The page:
Article

Ozzie exit from Microsoft stirs VAR interest

Barb Darrow
Ray Ozzie's impending departure from Microsoft won't impact most Microsoft partners. That is not to say they're not fascinated by it, however.

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In fact, for many partners, Ozzie, who was Microsoft's chief software architect, had already disappeared. The huge Microsoft Azure cloud effort moved over to Bob Muglia, president of Microsoft's server and tools business, last year as Azure went commercial. Since that time, partners and other Microsoft watchers have wondered what, specifically, Ozzie was up to and why there was so little public notice about what Bill Gates' successor was working on.

"As a business owner, I totally understand turnover. The underlying question is was it by choice or was it due to business direction change. If it's the latter I totally understand it," said Carl Mazzanti, CEO of eMazzanti, a Hoboken, N.J., Microsoft partner.

Others said that the exits of several high-ranking Microsoft execs in recent months point to some underlying upheaval at the company, which remains hugely profitable but is seen as a fading power in many precincts. Robbie Bach, who headed up the phone and entertainment effort, is leaving this fall as is J Allard, the former "Chief Experience Officer" who headed up Microsoft's Entertainment and Devices division.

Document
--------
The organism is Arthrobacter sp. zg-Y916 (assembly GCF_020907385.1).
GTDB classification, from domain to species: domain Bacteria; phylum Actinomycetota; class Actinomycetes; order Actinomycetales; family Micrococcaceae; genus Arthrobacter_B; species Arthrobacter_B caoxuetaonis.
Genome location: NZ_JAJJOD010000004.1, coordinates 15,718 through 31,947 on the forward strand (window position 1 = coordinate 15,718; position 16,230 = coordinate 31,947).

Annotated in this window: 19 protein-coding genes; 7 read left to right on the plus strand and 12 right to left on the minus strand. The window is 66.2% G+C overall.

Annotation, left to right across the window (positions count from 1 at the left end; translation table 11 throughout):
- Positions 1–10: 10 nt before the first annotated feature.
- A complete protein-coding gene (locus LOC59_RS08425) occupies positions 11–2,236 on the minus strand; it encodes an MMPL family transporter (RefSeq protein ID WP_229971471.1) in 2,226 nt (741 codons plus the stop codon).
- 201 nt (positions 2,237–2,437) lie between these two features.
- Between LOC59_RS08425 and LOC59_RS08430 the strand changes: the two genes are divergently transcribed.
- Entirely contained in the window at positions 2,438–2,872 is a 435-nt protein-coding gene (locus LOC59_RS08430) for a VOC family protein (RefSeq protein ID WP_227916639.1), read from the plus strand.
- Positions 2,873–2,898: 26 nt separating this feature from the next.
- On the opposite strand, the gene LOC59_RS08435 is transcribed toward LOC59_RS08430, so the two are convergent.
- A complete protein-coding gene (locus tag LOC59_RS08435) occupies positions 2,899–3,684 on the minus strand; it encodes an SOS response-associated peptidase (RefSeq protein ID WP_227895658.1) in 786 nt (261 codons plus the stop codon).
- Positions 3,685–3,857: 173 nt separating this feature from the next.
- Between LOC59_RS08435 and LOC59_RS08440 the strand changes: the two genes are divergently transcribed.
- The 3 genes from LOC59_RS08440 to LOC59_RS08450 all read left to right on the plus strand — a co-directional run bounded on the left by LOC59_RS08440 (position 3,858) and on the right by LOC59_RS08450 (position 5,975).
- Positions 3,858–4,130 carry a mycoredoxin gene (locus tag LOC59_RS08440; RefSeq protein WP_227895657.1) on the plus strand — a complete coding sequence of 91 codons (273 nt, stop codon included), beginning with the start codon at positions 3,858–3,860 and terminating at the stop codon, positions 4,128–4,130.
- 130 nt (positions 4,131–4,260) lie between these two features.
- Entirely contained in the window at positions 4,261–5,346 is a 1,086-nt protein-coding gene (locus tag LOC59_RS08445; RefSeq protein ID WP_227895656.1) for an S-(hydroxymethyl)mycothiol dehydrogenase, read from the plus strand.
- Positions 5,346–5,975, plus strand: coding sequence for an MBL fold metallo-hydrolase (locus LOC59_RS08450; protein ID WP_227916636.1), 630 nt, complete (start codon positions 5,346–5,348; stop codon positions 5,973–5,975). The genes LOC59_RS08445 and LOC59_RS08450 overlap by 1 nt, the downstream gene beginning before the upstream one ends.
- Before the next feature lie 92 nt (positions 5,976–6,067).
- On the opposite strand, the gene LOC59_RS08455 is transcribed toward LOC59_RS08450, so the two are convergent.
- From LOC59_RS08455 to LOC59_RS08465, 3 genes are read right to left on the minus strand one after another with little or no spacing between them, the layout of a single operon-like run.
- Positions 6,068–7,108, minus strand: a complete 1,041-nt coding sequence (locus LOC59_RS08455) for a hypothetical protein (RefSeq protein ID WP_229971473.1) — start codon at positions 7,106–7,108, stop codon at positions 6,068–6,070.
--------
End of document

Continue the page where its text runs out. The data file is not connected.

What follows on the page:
Add to that list Ozzie, whom Gates himself named his successor as chief software architect, and many wonder if Microsoft's culture is too hard on executives and rank-and-file employees alike. Some see Microsoft CEO Steve Ballmer's recent decisions to put Kurt DelBene in charge of Office after the departure of relative newcomer Stephen Elop, and Andy Lees atop the phone effort as a retrenchment of power to long-time Microsoft veterans -- and that is controversial among those who think Microsoft needs a shakeup.

"Personally, I wondered about Microsoft's direction when I heard that Ozzie was leaving. It's almost certainly a new 'initiative' since he is leaving but staying on for some unexplained amount of time. Maybe this is Ballmer's last chance, so he is making dramatic changes," said an executive for a Microsoft ISV partner in the mobility space.

Still personnel changes at that level do not typically affect how partner entities do business with the Microsoft mother ship.

"We view Microsoft as an impossibly large, immovable entity, so no matter what they do they will always be there for our business. Key technical personnel constantly change ships in Seattle, but there is little real change in the way business has been conducted there for at least the past five years," the mobile partner executive said.

Microsoft insiders said Ozzie's tenure was marked with contention with the powerful Windows and Office product groups, the leaders of which did not report to Ozzie. He was tasked with taking a company that was 100% focused on the sale of more and more software licenses for on-premises use to one that would be more cloud-focused. That move from big-bang upfront software license sales to a world of smaller, monthly subscription sales was disruptive to say the least.

And while Ballmer said all the right things vis-a-vis cloud computing, the corporate inertia -- even resistance to the move -- was strong, insiders say. For those critics, Ozzie did not exhibit the strong leadership needed to overcome those institutional roadblocks.

Let us know what you think about the story; email Barbara Darrow, Senior News Director at bdarrow@techtarget.com, or follow us on twitter.


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